I've spent too much time in front of the computer, sitting at the minituare aqua-green cafe table that overlooks my block, cold beer in hand, gazing at the Documerica photos that grace the National Archives' Flickr pages. The bright reds and oranges of the desert rocks, the old Appalachian Trail signs, the midnight campfires, that, for no reason other than being lit sometime in the mid 70's, just seem cooler than any fire I've ever lit.
And sure, if the lighting is right and the shorts are short enough, a Saturday on the Appalachian Trail can seem like an old Paul Petzold movie. But if it's about enjoying the fine art of getting lost in the internet's photos, imaging how much better the peanut butter sandwiches were back then, how much heavier the packs felt (I'm sure the extra weight made you a better hiker, right?) and how much more abundant the wildlife was, then head to Documerica.
The Environmental Protection Agency, whose mission is to "protect human health and the environment," was started in December of 1970, the same year as Earth Day, under the Nixon administration. The EPA was a response to the mass environmental movement that was happening across the country.
The following Decemeber, one year after the formation of the EPA, the agency inititated Project Documerica to document the successes and failures of the EPA in battling environmental degradation. “EPA has a clear mandate to arrest pollution and to help improve the American environment,” said William D. Ruckelshaus, head of the EPA, in a 1971 press release. “We are working toward a new environmental ethic in this decade which will bring profound change in how we live, and in how we provide for future generations. It is important that we document that change so future generations will understand our successes and our failures.”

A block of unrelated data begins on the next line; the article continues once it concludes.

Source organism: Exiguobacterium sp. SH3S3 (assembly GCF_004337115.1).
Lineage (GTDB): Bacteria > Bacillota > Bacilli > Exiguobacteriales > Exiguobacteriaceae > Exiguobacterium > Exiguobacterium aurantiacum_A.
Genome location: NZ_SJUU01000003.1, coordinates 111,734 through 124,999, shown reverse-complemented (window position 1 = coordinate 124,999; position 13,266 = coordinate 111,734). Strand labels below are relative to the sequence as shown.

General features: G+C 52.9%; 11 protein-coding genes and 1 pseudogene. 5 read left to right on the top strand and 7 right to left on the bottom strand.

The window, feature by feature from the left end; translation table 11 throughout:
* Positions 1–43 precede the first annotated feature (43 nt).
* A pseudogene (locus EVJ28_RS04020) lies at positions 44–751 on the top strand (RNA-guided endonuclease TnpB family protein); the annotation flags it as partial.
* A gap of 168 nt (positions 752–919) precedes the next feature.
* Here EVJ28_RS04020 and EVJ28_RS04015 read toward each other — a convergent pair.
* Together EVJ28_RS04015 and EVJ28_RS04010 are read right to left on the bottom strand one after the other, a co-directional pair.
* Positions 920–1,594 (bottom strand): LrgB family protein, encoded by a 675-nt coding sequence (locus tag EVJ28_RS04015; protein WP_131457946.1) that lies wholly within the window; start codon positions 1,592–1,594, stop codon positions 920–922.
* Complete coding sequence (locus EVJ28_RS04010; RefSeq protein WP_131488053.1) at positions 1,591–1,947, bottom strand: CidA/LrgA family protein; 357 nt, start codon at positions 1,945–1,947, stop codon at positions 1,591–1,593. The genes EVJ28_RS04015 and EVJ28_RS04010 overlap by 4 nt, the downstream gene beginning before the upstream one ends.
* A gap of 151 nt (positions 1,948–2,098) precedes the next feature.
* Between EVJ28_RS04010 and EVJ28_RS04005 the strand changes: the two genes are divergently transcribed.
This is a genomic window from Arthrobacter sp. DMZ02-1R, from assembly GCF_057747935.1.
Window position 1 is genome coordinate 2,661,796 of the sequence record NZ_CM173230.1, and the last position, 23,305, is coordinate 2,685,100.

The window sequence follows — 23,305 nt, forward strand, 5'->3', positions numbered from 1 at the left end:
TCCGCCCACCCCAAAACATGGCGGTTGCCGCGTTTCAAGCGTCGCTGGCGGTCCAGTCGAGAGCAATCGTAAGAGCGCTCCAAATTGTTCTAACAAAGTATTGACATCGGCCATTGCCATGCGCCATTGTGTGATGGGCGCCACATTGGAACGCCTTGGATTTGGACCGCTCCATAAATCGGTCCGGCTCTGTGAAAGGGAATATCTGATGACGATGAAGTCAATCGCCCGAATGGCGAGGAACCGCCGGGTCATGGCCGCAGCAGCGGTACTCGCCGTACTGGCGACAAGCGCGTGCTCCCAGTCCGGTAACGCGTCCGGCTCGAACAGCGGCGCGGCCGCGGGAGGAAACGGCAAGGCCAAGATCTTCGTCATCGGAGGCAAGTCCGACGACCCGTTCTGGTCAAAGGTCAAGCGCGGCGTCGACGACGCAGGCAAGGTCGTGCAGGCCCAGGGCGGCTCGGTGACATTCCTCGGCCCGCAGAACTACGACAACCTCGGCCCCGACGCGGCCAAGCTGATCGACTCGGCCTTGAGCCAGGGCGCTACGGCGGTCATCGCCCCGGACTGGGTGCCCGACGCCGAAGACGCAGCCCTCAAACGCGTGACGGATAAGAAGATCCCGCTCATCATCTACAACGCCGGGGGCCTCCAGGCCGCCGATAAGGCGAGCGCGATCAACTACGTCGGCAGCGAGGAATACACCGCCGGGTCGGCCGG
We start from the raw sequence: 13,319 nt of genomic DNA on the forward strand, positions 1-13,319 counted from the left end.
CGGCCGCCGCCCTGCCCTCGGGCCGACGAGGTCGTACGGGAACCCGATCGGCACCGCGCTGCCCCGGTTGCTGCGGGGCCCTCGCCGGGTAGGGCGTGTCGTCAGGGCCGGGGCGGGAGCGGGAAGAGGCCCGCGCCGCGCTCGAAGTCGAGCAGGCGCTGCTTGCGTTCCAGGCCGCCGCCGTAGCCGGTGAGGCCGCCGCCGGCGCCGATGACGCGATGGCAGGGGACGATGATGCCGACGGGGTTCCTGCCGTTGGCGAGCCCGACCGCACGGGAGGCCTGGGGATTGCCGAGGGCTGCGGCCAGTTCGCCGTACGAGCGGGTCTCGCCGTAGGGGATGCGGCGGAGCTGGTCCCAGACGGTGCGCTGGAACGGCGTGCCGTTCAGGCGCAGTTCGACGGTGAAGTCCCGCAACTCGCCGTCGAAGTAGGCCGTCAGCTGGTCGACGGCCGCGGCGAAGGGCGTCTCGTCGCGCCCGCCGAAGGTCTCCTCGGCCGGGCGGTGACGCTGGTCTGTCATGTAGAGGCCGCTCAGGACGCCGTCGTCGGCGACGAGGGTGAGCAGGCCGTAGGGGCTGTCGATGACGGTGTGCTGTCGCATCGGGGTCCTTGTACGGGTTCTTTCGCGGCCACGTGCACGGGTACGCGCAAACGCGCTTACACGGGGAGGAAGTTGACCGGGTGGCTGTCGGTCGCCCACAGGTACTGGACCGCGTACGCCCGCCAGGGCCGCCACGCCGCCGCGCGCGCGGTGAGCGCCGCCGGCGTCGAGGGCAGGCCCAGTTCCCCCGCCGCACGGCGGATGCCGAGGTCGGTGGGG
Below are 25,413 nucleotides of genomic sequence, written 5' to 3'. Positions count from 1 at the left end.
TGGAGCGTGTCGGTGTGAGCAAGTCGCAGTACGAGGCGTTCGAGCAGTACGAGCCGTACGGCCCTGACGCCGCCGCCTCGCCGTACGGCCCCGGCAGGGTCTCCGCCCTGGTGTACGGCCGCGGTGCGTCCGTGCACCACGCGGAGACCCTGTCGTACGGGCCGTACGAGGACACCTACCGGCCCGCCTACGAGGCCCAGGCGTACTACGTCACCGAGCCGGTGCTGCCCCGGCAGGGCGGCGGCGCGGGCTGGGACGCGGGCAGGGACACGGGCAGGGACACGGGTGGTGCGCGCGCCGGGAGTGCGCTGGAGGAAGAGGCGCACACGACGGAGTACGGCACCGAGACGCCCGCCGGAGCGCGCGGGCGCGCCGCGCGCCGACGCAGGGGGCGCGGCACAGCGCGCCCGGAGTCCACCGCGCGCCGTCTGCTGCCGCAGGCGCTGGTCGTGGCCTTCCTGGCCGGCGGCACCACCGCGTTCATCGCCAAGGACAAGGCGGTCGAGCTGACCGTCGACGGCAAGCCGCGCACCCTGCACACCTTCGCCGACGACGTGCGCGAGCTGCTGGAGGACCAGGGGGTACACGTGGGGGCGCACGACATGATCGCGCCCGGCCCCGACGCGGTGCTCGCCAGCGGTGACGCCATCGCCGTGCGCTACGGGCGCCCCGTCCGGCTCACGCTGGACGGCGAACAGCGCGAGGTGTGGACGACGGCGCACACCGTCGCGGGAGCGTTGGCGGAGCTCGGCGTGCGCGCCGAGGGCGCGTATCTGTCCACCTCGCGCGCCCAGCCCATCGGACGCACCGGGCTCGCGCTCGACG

More than 100 photographers were hired on a freelance basis, all of whom submitted their own project ideas, and by 1974, there were over 81,000 photographs taken across the country. Those 81,000 were eventually whittled down to 22,000, and when made available to the public, started showing up in newspapers, textbooks, and eventually, Flickr and my MacBook.
Whatever the story is behind this collection of photos is obviously not as interesting as the photos themselves, documenting everything from an Alaskan pipeline development, syrup farming, Navajo and Hopi reservations, and one of my favorite sets of photographs in existence, David Hiser's photos from the American southwest with Glen Denny, pictured at the top.
So, grab some coffee, energy bars, beer, whatever it is that keeps you awake, and get lost in these photos. It'll take you a good while and it is damn well worth every minute.
Jeff Thrope is the editor and founder of Cold Splinters. For more ways to pretend you're sleeping under the stars instead of reading the Internet, visit coldsplinters.com and twitter.com/coldsplinters.
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